The Internet says the fact I don’t feel comfortable around dogs indicates I have a high percentage of Neanderthal DNA and am thereby a less evolved human being. Or words to that effect.

The InvadersActually, this is pretty cool. The dog-loving blogger was riffing humorously off a recent book by anthropologist Pat Shipman called The Invaders that suggests Neanderthals died out partly because they didn’t go to the dogs. Or rather, that modern humans — the invaders — figured out how to domesticate wolf puppies into a “wolf-dog” sub-species. Given that the humans had missile weapons, they and their canine allies were able to track down and kill a lot more big animals than Neanderthals could manage in a harsh climate. The canines also could help protect large stores of mammoth meat from other predators, including Neanderthals. Bottom line: the Neanderthals couldn’t compete successfully for food and quickly died out, maybe 40,000 years ago.

Shipman’s ideas put wolf domestication tens of thousands of years earlier than the standard beliefs, and that’s part of the fun.  Of course, this is just a new theory, and the scarcity of evidence may leave it open to question indefinitely, but it’s a joy to read popular science and gain a bit more insight into how pre-history unfolded and the universe may work. The library has thousands of items to feed that joy.

This summer I’m listening to The Origin and Evolution of Earth, a lecture series by mineralogist Robert Hazen. It’s full of interesting (and not-so-interesting) facts about rocks and chemistry and life, but the part that wowed me was hearing that the moon has been going away from Earth for 4 billion years. (Maybe that’s old news to you, but I’m just catching up on the leap in lunar science made possible by the moon landings.) The leading theory says that after it was formed by a planetoid collision with Earth, the moon was less than one-tenth the distance from Earth that it is today. Meanwhile, the Earth was spinning much faster. Imagine the storms! Imagine the moon rises!

Long ago I realized my life will end with huge scientific questions still unresolved, but it’s still exciting to be alive in a time when so much more is being learned than was known before. When I was a child, few scientists believed the continents could move; now it is a given that plate tectonics is one of the fundamental processes of our planet. It’s not quite on a par with living during the Copernican Revolution, but I’m not complaining.

Since you’ve read this far into my rave, give us a visit at the Business, Science & Technology Department and let us turn you on to new science books. Or drop us a line below to tell what amazes you about what is being learned — or at least theorized — today.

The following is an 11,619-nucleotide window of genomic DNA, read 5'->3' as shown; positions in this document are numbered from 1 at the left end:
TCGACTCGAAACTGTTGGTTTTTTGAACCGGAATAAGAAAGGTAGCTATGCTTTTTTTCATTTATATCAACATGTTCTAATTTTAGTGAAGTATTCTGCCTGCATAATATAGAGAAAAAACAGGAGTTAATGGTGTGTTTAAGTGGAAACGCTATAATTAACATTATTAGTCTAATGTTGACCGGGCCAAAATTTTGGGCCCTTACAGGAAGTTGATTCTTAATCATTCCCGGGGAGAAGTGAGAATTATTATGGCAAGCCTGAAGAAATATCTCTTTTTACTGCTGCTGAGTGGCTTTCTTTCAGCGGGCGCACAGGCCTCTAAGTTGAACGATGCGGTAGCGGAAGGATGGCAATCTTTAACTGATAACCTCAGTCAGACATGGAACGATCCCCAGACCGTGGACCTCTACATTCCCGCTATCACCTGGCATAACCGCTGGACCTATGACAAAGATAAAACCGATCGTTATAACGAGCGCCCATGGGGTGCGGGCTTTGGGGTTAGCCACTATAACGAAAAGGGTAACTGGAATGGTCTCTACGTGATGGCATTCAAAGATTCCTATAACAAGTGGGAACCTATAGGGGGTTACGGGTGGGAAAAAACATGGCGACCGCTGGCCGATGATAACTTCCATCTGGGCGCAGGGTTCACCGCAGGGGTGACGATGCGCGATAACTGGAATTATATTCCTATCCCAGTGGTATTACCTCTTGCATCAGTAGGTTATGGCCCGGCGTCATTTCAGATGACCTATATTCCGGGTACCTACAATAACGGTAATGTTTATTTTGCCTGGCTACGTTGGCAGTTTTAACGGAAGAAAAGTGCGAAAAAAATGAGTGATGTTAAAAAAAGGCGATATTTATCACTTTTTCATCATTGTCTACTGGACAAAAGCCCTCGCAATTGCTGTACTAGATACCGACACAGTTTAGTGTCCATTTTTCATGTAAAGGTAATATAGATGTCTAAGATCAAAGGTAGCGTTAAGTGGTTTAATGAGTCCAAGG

Momma Said

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Have you ever wondered what your children would write if they wrote a book about you?  Would it be Dreams from My Father, or more like Mommie, Dearest?  I think my children would make a picture book and call it Momma Said.  I have recently discovered a few of the things that I inadvertently taught my mommy 1children.  For instance, I taught my oldest child that if you are going to lie it has to be believable.  She had drawn all over a wall in our house and tried to blame it on her 2-year-old sister.  I told her that if she wanted to blame someone else for something she had done, she should not sign her name next time.

momma 2I also taught them to keep secrets.  I would sometimes spend more that I had intended on a shopping trip and then (jokingly, I thought) say to my children, “Shh! Don’t tell Daddy.”  My daughter remembers hearing this on many occasions.  What she apparently didn’t know was that I always went home and told Daddy.  He paid most of the bills, anyway.  How was I going to hide anything?  Of course, when I really meant “Don’t tell Daddy,” because it was a gift for him, one of the kids always blurted it out as soon as they saw him.

I taught my children how to project their voices.  Children instinctively know how to yell, but with indoor voices you need amomma 3 different technique. (mom, mom, Mom, MOM, MOM!)  This has come in handy in their chosen pursuits:  one is active in theater; one is a teacher; and the third plays an ogre or a dwarf in live action role playing.

I also taught them, with varying levels of success, how to read, count and be good neighbors.  OK, I actually turned on Sesame Street and Mr. Rogers’ Neighborhood so I could pick up the house and cook dinner.  I needed that hour and a half and those shows were the perfect combination. momma6Sesame Street got them excited and singing and dancing with short segments and commercials from the letters and numbers, the Mr. Rogers came in and put on his sweater and sneakers and calmed them down with his gentle words.  My second child actually did teach herself to read from watching Sesame Street.  She asked when she would be able to read and I said, you already can.  She knew her letter sounds, so I gave her a few simple books and showed her how to sound out a word or two.  She took it from there.  Sometimes I got one right.

If you are worried that you are teaching your children similar lessons, I want to assure you that my now grown children are wonderful people.  If you are still worried, ACPL has plenty of books on parenting.